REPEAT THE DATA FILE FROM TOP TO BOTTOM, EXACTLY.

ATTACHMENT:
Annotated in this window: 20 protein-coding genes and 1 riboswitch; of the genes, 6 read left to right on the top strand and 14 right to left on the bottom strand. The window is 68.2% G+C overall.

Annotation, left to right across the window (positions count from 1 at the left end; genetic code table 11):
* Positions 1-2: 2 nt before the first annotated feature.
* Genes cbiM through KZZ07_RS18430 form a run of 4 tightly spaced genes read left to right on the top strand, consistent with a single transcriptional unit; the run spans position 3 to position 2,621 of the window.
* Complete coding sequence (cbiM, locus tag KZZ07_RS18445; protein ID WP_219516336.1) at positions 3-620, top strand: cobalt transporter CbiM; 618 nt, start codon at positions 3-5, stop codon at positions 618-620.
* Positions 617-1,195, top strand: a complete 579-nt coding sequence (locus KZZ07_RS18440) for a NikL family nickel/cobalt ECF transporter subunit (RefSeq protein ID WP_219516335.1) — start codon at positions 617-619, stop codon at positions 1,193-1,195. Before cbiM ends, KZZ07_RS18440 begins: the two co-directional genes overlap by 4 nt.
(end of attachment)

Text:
Annotated in this window: 20 protein-coding genes and 1 riboswitch; of the genes, 6 read left to right on the top strand and 14 right to left on the bottom strand. The window is 68.2% G+C overall.

Annotation, left to right across the window (positions count from 1 at the left end; genetic code table 11):
* Positions 1-2: 2 nt before the first annotated feature.
* Genes cbiM through KZZ07_RS18430 form a run of 4 tightly spaced genes read left to right on the top strand, consistent with a single transcriptional unit; the run spans position 3 to position 2,621 of the window.
* Complete coding sequence (cbiM, locus tag KZZ07_RS18445; protein ID WP_219516336.1) at positions 3-620, top strand: cobalt transporter CbiM; 618 nt, start codon at positions 3-5, stop codon at positions 618-620.
* Positions 617-1,195, top strand: a complete 579-nt coding sequence (locus KZZ07_RS18440) for a NikL family nickel/cobalt ECF transporter subunit (RefSeq protein ID WP_219516335.1) — start codon at positions 617-619, stop codon at positions 1,193-1,195. Before cbiM ends, KZZ07_RS18440 begins: the two co-directional genes overlap by 4 nt.